NEW YORK (TheStreet) - U.S. stocks are flat on Thursday, but health care stocks are shooting higher after the U.S. Supreme Court upheld tax subsidies for the Affordable Care Act.
In particular, this has sent hospital stocks soaring higher, a group that Stephen Weiss, founder and managing partner of Short Hills Capital Partners LLC, called attractively-priced on CNBC's "Fast Money Halftime Report." Hospitals are the single biggest beneficiary of the Affordable Care Act, he said.
"Almost everything in this sector is just absolutely on fire -- all these stocks continue to work," said Josh Brown, CEO and co-founder of Ritholtz Wealth Management. Investors should stick with health care, as biotech, pharmaceutical and hospital stocks all continue to move higher.
It's also hard to sell out of cyber security stocks, since each new hacking announcement leads to a rally for the group, Brown said. If investors have yet to long though, they should wait for a pullback.
According to Steve Koenig, an analyst at Wedbush Securities, FireEye still has "plenty of upside." He initiated the stock Wednesday with an outperform rating and $63 price target, saying the company is a leader in its industry and is "extremely well-positioned" as the number and severity of hacks continues to grow. He's also bullish on Proofpoint (PFPT).
Taking a step back, Brown assessed the broader market. He said it's "healthy" when investors remain somewhat skeptical of market gains.
On Thursday, Netflix (NFLX) stock received a pair of downgrades, but Brown said it's better to see analysts acting more rationally by downgrading the stock, than irrationally by upgrading a stock that has rallied 100% this year.
Jim Lebenthal, president of Lebenthal Asset Management, agreed, adding that while a correction could hit stocks at any point, a large pullback - say, of 30% - is unlikely to occur. Simply put, the financial pieces necessary for a huge pullback simply don't exist right now.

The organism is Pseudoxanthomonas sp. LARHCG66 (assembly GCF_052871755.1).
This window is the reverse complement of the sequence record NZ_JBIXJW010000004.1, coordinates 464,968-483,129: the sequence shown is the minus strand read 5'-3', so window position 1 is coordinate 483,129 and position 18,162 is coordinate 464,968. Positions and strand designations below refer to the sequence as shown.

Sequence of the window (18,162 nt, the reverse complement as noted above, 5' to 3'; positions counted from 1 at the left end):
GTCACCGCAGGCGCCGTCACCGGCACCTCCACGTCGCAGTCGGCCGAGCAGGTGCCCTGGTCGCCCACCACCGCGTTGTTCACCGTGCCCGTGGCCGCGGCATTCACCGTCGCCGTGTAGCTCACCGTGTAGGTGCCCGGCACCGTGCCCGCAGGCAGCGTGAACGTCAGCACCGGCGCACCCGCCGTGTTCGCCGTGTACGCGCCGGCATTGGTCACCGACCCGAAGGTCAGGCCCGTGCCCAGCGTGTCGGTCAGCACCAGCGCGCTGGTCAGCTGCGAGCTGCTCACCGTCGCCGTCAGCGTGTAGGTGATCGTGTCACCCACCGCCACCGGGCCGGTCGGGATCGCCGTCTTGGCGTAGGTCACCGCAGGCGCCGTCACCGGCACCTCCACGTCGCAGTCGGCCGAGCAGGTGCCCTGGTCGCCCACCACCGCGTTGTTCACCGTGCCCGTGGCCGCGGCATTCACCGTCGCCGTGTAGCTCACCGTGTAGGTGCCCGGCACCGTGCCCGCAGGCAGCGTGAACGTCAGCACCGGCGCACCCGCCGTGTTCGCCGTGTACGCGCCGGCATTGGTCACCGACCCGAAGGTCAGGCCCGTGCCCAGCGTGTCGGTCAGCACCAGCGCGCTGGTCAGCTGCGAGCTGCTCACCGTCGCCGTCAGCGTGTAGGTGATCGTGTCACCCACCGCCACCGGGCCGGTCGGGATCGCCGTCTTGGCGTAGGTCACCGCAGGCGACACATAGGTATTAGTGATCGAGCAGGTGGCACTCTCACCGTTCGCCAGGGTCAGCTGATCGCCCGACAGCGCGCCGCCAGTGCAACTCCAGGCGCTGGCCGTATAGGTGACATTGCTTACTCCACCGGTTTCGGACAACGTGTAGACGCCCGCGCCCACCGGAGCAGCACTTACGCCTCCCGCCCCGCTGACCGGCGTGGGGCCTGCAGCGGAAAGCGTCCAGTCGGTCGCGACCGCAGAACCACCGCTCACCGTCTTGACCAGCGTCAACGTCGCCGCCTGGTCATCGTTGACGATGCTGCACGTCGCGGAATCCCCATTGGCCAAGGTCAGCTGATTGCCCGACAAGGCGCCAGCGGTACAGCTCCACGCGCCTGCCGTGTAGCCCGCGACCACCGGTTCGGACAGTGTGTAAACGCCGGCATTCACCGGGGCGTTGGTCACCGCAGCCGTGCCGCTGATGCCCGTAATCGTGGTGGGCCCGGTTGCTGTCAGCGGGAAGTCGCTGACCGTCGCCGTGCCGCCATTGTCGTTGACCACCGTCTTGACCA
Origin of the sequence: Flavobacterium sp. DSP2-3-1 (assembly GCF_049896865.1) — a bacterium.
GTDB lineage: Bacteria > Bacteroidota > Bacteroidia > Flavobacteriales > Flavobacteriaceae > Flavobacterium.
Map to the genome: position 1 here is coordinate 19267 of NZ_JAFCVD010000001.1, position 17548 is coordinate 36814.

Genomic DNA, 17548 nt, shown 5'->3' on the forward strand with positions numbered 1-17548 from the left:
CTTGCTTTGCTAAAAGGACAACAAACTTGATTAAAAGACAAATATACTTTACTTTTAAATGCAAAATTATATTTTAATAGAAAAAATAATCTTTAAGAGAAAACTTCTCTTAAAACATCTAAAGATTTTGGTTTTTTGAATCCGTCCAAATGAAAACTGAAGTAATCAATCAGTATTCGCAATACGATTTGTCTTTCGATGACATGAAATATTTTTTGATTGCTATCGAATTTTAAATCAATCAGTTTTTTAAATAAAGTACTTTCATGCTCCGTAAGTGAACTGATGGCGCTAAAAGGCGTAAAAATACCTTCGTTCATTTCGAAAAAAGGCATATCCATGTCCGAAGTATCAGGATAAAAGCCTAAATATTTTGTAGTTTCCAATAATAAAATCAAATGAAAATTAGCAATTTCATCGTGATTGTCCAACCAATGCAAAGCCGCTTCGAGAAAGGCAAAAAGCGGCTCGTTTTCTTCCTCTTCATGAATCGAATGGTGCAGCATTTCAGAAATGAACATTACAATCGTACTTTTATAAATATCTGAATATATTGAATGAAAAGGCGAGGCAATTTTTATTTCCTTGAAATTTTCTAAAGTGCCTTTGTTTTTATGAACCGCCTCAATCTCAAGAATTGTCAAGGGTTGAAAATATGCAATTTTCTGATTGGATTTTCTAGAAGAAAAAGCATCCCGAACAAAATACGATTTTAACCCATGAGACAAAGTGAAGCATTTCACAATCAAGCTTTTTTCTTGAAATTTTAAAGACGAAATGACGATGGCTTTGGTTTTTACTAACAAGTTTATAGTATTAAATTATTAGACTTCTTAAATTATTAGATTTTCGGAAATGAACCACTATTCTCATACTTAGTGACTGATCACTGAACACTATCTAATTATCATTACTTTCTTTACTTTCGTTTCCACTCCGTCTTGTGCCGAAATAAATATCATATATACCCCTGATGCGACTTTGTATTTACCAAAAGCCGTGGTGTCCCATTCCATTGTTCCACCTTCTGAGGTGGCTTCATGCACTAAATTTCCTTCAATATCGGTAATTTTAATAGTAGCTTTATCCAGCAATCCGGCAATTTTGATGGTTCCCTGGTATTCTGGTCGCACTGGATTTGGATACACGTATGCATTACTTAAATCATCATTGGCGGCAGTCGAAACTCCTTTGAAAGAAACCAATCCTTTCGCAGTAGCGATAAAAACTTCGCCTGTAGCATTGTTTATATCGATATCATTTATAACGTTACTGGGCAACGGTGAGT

With transport stocks down 10% from the November highs, Lebenthal said now is the time to look for stocks to buy, not sell. Specifically, he likes railroad stocks like Norfolk Southern (NSC). Weiss added that he likes airlines stocks.
However, investors shouldn't worry too much about a huge correction, Weiss said broadly of stocks. The average investor is not very good at timing the market, and more often than not, stocks tend to rise over the long-term. However, it's never a bad idea to keep some cash on hand to buy on a pullback, he said.
On Wednesday, Carl Icahn spoke cautiously on the market, but said the high yield bond market eventually going down is a "no brainer," as investors are taking on too much risk for too little reward.
But not all investors agree. Elaine Stokes, vice president and fund manager at Loomis, Sayles & Company, says it's not 2009 again. While investors might get a better buying opportunity in the high yield market later this year, it's not necessarily a bad investment - particularly for those willing to research the individual companies. Investors should find the high yield bonds they want, hold steady during periods of volatility, and buy on dips, she said.